Select one of the keywords
Sailing from Byzantium: How a Lost Empire Shaped the World    by Colin Wells order for
Sailing from Byzantium
by Colin Wells
Order:  USA  Can
Delacorte, 2006 (2006)

Read an Excerpt

* *   Reviewed by Tim Davis

This is a remarkably concise yet thoroughly engaging book. Straightforward in its thesis, and paradoxically encyclopedic in its scope within its mere 335 pages, Sailing from Byzantium, as noted by the author, is written for the curious general reader rather than the specialist.

The author Colin Wells states that his book 'is a work of popular synthesis with no pretensions to original scholarship,' and his main argument is simple: 'One of the most fascinating things about Byzantium ... was the way it influenced the younger civilizations that grew up around it.' In fact, without Byzantium - an empire that fluctuated dramatically in its size, power, and influence during its relatively brief history - a great deal of our world would now be quite different: the separate cultural worlds of the Italian Renaissance to the west, the medieval Islamic empire to the south, and the Slavic cultures to the north would have been radically altered in their respective developments and successes.

Vibrant and unique, the Byzantine Empire stood as 'the cultural pinnacle' of the world during the thirteenth through fifteenth centuries, 'leading the world in the arts, sciences and philosophy.' Frequently overlooked by students of Western history, Byzantium was the pivotal successor to the Greek and Roman empires, and in that capacity it became a remarkable, essential medieval bridge between the ancient and modern worlds.

Without Byzantium's intellectual vigor, the majestic works of Homer, Herodotus, Plato, Aristotle, Sophocles, Aeschylus and many others would have remained buried in the ancient past. The works of these canonical geniuses would have simply disappeared without a trace. Instead, Byzantium preserved these important keys to ancient civilization and shared them with the humanists of the Italian Renaissance and the philosophers of the Golden Age of Islam. Moreover, Byzantium's religious legacy was profound. Byzantine missionaries 'converted Bulgarians, Serbs, and Russians to Orthodox Christianity, which led to the creation of the Russian Orthodox alphabet and a popular form of Christianity' as well as new architecture 'and one of the world's greatest artistic traditions.' However, 'when the city of Byzantium fell to the Ottoman Turks and was renamed Constantinople, its citizens scattered throughout Europe, leaving an incalculable cultural loss in their wake.'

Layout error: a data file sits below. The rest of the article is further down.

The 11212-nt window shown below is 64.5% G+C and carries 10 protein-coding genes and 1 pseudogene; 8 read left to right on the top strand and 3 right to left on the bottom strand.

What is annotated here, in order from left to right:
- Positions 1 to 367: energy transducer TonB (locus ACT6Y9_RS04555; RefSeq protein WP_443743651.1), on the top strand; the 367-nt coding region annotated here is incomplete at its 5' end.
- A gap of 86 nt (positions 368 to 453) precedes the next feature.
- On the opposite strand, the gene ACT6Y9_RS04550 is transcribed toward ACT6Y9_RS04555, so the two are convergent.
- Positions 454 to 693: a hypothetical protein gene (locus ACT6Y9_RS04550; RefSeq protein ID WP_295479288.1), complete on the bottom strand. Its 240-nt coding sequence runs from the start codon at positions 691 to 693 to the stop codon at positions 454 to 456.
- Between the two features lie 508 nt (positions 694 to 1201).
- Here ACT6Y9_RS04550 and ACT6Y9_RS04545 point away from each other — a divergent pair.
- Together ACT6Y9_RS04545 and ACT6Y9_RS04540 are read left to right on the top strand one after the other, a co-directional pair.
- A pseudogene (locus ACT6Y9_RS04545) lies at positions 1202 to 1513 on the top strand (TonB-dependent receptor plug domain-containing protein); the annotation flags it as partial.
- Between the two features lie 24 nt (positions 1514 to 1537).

Fresh in its insights and crisp in its narrative flow, Sailing from Byzantium is further enriched by several maps, a comparative timeline, and a glossary that helps readers keep track of an elaborate (I could even say, a byzantine) assortment of historical figures. An appendix of endnotes point readers to other sources for some of the author's commentary (although the publisher and the book's editors should have taken more care in correctly cross-referencing and annotating the erroneous page numbers for the notations). Notwithstanding the problems with the endnotes, the book is a comprehensive and fascinating survey. Sailing from Byzantium is highly recommended.

Note: Opinions expressed in reviews and articles on this site are those of the author(s) and not necessarily those of BookLoons.

Find more NonFiction books on our Shelves or in our book Reviews